7 of the Most Serene Canoe Locales

Not every paddling trip calls for some difficult rapids and whitewater. No, sometimes, you just want to head out, enjoy the scenery and relax a little. This change of pace might mean you need to visit a different river. Here are 7 rivers you can count on to provide an easier paddle:

Blackwater River State Park, Florida
The section of the Blackwater River in the State Park is perfect for a serene canoe trip. Surrounded by a gorgeous forest is the Blackwater River, one of the purest sand-bottom rivers in the world. With no rapids or boating, this will be a quiet canoe ride—and it’s also a great river to tube.

Long Lake Trail, Upper Mississippi River, Wisconsin
This short river trail is nice and slow moving and is perfect for nature watching. Along your float through sloughs and around islands, you’ll get to see migrating and nesting birds, amphibians, a variety of reptiles, and plenty of furry mammals that inhabit the area.

Toccoa River Canoe Trail, Georgia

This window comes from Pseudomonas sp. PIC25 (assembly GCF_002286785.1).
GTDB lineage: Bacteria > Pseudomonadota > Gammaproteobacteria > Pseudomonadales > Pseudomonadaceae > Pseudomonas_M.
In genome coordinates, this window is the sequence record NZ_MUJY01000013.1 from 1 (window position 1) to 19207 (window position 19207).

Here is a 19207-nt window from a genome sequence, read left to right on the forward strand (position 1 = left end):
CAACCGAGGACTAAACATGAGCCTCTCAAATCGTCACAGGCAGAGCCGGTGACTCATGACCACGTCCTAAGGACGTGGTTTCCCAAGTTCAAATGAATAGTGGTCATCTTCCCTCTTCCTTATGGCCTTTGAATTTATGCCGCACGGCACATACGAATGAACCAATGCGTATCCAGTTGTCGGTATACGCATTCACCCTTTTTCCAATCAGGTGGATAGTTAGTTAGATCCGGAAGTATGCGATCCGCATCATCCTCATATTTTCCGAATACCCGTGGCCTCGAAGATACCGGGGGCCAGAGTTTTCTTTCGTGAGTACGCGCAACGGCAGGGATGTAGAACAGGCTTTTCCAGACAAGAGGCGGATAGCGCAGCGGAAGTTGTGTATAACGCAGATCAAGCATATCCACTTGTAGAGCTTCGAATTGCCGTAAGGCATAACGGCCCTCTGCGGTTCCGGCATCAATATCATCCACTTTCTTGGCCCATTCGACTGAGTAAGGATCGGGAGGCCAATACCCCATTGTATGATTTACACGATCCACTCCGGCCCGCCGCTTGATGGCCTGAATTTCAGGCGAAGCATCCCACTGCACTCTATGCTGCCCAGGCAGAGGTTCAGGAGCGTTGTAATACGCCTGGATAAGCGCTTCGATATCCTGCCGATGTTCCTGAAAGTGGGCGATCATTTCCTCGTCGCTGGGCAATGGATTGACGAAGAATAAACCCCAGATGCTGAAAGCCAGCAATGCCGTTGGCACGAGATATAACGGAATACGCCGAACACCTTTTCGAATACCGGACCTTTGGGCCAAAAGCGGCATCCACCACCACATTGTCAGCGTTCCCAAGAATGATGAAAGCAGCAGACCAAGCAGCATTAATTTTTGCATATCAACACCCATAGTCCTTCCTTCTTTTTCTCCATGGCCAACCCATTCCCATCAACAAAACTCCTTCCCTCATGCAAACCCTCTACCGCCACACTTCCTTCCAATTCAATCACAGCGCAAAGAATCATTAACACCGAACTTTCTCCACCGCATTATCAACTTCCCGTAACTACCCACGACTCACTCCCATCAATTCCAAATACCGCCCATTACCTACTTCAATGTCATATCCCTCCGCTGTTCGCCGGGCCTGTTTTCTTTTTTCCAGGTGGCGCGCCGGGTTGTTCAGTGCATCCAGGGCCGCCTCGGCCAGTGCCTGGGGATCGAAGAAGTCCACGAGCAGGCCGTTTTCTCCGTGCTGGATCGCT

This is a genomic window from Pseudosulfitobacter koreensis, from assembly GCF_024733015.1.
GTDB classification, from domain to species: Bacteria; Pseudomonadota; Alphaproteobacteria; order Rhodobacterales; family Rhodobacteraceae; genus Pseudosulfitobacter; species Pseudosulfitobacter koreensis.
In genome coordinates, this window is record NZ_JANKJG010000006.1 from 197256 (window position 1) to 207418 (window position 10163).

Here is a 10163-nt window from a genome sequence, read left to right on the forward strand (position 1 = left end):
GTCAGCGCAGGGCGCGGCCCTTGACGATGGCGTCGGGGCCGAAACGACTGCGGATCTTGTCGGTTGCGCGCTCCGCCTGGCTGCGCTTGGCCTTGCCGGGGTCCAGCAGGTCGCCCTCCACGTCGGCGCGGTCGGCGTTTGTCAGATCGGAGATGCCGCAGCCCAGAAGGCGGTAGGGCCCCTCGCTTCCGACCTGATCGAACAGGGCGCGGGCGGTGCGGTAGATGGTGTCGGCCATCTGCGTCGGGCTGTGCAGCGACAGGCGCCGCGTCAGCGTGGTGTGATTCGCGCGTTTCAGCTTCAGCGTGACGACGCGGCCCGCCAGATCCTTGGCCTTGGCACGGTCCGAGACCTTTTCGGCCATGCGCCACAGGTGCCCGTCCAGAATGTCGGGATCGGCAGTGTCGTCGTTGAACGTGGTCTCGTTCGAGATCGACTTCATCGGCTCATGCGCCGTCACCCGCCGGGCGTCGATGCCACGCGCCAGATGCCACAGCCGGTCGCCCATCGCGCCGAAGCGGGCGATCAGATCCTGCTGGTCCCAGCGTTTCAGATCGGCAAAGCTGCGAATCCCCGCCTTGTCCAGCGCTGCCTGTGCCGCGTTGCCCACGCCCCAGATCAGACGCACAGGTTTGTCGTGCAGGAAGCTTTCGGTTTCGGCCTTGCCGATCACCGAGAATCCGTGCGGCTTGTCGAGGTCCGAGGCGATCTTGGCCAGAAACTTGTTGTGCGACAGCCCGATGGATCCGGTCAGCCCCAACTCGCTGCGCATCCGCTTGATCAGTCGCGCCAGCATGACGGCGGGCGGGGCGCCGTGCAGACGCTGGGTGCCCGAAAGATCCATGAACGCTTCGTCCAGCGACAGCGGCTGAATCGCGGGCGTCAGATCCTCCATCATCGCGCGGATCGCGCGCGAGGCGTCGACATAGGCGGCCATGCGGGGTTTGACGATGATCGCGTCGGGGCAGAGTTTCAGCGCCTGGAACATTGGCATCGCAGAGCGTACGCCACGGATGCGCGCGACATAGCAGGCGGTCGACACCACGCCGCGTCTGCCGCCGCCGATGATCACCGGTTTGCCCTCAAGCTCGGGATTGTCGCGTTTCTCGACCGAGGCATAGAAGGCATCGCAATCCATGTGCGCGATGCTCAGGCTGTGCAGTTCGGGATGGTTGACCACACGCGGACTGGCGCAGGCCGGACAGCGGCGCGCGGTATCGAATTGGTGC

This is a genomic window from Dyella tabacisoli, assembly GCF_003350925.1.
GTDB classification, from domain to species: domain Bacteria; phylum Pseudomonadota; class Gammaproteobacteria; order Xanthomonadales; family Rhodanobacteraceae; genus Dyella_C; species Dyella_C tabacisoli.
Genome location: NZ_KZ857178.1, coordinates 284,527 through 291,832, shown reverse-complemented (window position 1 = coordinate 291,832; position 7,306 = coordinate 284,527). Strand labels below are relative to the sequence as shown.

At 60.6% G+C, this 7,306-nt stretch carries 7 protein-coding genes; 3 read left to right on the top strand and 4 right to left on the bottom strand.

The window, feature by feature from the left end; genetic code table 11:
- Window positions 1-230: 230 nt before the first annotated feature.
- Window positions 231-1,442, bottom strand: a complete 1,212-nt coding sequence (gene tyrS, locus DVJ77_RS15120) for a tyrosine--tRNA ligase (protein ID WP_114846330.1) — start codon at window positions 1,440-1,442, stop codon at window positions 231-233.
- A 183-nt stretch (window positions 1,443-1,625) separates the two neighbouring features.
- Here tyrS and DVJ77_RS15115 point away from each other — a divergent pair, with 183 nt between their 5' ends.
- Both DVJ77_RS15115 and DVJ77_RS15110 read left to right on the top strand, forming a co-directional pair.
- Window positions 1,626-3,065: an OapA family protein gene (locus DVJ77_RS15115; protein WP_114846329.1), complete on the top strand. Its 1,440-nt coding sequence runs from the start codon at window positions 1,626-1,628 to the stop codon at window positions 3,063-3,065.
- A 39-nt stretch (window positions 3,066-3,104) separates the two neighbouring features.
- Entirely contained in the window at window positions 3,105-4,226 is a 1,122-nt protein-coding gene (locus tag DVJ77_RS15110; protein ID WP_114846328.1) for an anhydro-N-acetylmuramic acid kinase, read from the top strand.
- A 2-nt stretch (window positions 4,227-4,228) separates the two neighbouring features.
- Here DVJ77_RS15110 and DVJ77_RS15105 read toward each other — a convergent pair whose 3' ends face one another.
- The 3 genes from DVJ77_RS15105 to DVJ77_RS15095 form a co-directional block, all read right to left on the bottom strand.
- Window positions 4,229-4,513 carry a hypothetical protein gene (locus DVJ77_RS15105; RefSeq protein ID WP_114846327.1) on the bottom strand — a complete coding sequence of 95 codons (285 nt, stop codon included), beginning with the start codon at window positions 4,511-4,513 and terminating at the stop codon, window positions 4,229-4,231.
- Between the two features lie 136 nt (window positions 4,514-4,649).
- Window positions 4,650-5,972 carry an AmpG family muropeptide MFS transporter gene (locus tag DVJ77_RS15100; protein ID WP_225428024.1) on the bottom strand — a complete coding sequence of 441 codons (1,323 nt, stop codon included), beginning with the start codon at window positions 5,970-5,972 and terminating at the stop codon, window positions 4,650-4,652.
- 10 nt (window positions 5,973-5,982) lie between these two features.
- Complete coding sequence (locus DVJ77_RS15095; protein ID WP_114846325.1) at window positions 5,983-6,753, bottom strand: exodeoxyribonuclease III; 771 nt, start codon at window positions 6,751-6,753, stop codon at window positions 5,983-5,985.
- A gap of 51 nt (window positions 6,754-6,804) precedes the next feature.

The Toccoa River Canoe Trail is perfect for beginners—or a nice and relaxing ride for those with more paddling experience. The float takes you 13.8 miles from Deep Hole to Sandy Bottom, and though there are a few rapids, they’re nothing to fret over. Plus, you’ll be privy to scenery of the forest, pastoral land, rhododendron thickets and all of the wildlife that live in the area.

Sheyenne River, North Dakota
Though the beautiful Sheyenne River does admittedly have a few hazards—just be cautious and make note of fallen trees, snags and deadfalls—it is a gorgeous place to relax in a canoe. With rolling hills, bottomland forests, prairies and agricultural land, the river stretches 280 miles, though only a couple of stretches are slow, tranquil and recommended for canoeing.

Lake Nacimiento, California
Take in the rolling grassy hillsides and the oak and pine trees while you paddle and float along one of California’s wonderful flat water rivers. The lake can appear a little intimidating, what with its 165-mile length and only one boat-access area. But the water is nice and slow and perfect for moving at your own pace. Just beware of choppy waters created by faster watercrafts.

Colorado River, Utah
Whether you’re looking for whitewater or flat water, the Colorado River is the place to go. Thanks to the gorgeous red rock scenery, you’ll be able to paddle and float along with an awesome view.

Black River, Washington
Just southwest of Olympia is the Black River, a placid stream surround by wildflowers, butterflies and birds in the spring and summer and amazing golden and red colors in the fall—oh, and don’t forget the still-gorgeous winters here. The River has plenty of access points, but you’ll still be surprised by how quiet it is out there.

By Sarah Esterman